I have since been observing and discussing “Horse sense” with other fellow riders. The following describe what’s meant by horse sense:
Fearful – horses are big and powerful but fearful creatures. If they are frightened, they will run away from whatever scares them. They are normally scared by loud noises, and things that move suddenly move towards them. If one acts frightened, his horse becomes more frightened as he feels that something must be wrong if his rider is frightened.
Habit and training- horses don’t know they are powerful, bigger and stronger. Otherwise, they would realise that they needn’t obey us! We should always handle horses using the same rewards and punishment they are used to.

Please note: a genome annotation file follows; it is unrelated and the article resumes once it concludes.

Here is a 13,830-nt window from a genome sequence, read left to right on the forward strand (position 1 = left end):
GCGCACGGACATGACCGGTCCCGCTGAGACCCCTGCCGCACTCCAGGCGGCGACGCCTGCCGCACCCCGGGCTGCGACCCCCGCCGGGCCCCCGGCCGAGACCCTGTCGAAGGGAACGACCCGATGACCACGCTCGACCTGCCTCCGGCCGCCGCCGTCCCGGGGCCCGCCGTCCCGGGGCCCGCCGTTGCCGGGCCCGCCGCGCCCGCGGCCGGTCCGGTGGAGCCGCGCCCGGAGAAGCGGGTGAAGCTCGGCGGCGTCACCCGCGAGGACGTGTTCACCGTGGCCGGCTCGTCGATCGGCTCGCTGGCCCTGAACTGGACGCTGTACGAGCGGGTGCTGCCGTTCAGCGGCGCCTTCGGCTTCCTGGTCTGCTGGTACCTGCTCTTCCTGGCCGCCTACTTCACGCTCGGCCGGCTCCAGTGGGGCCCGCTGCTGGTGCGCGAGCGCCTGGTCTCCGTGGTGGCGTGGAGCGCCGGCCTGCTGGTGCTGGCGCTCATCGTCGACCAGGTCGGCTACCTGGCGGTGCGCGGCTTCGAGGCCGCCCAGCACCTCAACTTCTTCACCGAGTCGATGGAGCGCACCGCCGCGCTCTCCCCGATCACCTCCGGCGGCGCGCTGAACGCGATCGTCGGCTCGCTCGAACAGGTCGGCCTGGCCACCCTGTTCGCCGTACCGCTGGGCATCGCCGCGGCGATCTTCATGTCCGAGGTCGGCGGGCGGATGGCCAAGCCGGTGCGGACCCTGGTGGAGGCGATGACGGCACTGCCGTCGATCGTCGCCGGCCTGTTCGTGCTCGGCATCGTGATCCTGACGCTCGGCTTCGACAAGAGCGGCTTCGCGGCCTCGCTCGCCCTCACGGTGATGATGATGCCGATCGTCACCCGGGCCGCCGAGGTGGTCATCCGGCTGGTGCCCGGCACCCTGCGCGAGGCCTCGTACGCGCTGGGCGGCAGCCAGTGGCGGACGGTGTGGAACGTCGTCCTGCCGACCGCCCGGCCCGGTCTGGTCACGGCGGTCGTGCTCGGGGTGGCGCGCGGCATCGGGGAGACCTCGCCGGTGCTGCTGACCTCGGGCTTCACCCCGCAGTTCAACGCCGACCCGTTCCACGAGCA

Reward and Punishment – horses learn how to obey commands and to do or not to do certain things by connecting them with pleasant (reward) or unpleasant (punishment) feelings. A horse can pay attention to a reward or punishment for a maximum of about 3 seconds. It means that the pleasant or unpleasant feelings must come immediately after the horse has done something deserving it. Rewards are not always feed, carrots or apples. They can also be kind words & petting. Punishment, likewise, can also be a harsh, sharp voice or not allowing him to do what he wishes to do otherwise. Reward & punishment should fit the situation and must be fair. If he doesn’t know why he is being punished, he will look for ways to get away from a rider who hurts. I am reminded of a saying “ If your horse says no, you either asked the wrong question or asked the question wrong”.Horsemanship includes how to adjust one’s stirrups, mounting a horse and dismounting, sitting positions, holding reins, aids (natural – hands, voice, legs and weight and artificial – crops, spurs and whips) and how to use them. I have tried the ‘voice’ aids with my horse and it really works. They seem to listen to you and respond. My friend who is a Keraliate speaks to his horses in ‘malyali english’ and it’s at time a really hilarious sight. But it seems to work and all horses seem to getting used to that type of communication!